Black Independence Day, otherwise known as Juneteenth, has arrived. It is one of the most important days in Black History, representing freedom and liberation.
We’ve compiled a few facts that you may not have known about the celebration of the emancipation of the last slaves in the United States.
- President Abraham Lincoln issued the Emancipation Proclamation on Sept. 22, 1862, but it took nearly three more years before full emancipation was achieved.
- Nearly two years after the signing of the Emancipation Proclamation, Union soldiers arrived in Galveston, Texas, on June 19, 1865, to announce that the Civil War had ended and that slaves were free. Union General Gordon Granger delivered the good news in Galveston, Texas, issuing General Order No. 3 and officially freeing America’s final slaves.
- The end of the war also meant the end of extreme religious persecution, where Blacks in some states like South Carolina were being forced to worship in secret because all-Black churches were outlawed. Since 1865, Black Texans, and others throughout the nation, have celebrated Juneteenth as a commemoration of freedom and an affirmation of Black culture and perseverance.
- On January 1, 1980, Juneteenth became an official state holiday in Texas. African-American state legislator Al Edwards’ bill marked Juneteenth as the first emancipation celebration to receive official state recognition.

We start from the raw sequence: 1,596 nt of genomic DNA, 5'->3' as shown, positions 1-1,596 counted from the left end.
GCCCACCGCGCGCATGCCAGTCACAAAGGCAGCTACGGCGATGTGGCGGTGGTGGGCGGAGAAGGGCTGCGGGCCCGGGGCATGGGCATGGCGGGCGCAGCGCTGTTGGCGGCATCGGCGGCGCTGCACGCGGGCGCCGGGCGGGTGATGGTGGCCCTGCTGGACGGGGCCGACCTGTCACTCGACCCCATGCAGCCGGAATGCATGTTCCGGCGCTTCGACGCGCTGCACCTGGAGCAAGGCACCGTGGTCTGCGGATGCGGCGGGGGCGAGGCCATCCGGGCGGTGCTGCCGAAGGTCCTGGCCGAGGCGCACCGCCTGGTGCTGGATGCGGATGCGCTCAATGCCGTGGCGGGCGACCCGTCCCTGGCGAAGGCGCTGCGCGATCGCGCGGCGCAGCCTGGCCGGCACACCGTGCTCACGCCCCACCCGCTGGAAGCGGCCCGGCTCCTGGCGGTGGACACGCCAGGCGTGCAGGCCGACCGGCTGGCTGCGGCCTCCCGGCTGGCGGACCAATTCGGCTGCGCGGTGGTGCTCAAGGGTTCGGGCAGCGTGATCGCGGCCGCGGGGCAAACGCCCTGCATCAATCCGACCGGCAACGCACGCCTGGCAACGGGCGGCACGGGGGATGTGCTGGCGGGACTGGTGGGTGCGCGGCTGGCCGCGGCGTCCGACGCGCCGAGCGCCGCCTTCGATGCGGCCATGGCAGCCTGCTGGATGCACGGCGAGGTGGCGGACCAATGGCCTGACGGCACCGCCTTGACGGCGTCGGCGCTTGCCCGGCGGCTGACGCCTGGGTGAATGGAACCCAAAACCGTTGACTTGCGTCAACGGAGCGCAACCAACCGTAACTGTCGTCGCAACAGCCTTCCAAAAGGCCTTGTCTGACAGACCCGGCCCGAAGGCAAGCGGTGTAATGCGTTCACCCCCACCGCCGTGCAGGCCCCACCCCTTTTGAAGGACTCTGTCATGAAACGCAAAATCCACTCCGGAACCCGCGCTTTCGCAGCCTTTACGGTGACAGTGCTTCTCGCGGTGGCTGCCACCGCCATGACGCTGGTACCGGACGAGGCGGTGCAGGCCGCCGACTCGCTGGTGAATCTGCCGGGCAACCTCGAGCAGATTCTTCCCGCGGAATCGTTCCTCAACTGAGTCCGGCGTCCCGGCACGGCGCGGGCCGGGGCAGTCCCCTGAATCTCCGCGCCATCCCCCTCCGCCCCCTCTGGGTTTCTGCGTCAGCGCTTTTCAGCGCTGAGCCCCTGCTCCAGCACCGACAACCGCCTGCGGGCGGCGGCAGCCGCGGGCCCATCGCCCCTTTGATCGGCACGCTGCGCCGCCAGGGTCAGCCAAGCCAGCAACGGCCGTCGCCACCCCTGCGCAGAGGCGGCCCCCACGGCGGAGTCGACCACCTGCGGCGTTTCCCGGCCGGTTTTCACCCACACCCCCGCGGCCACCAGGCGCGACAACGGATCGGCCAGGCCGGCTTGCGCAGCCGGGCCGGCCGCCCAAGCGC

- Juneteenth is not a federal holiday, but 43 of the 50 U.S. states and the District of Columbia recognize it as a ceremonial holiday. There are more than 200 cities in the nation that celebrate Black Independence Day with festivals or other events.
- On June 19, 1963, seven days after Medger Evers was shot outside of his home in Mississippi, he was buried at Arlington National Cemetery. The civil rights leader received full military honors. Roy Wilkins, executive director of the national NAACP, said, “Medgar Evers believed in his country; it now remains to be seen whether his country believes in him.”
- June 19 also has significance nearly 100 years after slavery. It is on June 19, 1964, that Civil Rights Act was approved after surviving an 83-day filibuster in the U.S. Senate. The law guaranteed equal access to public accommodations “without discrimination or segregation on the ground of race, color, religion, or national origin.”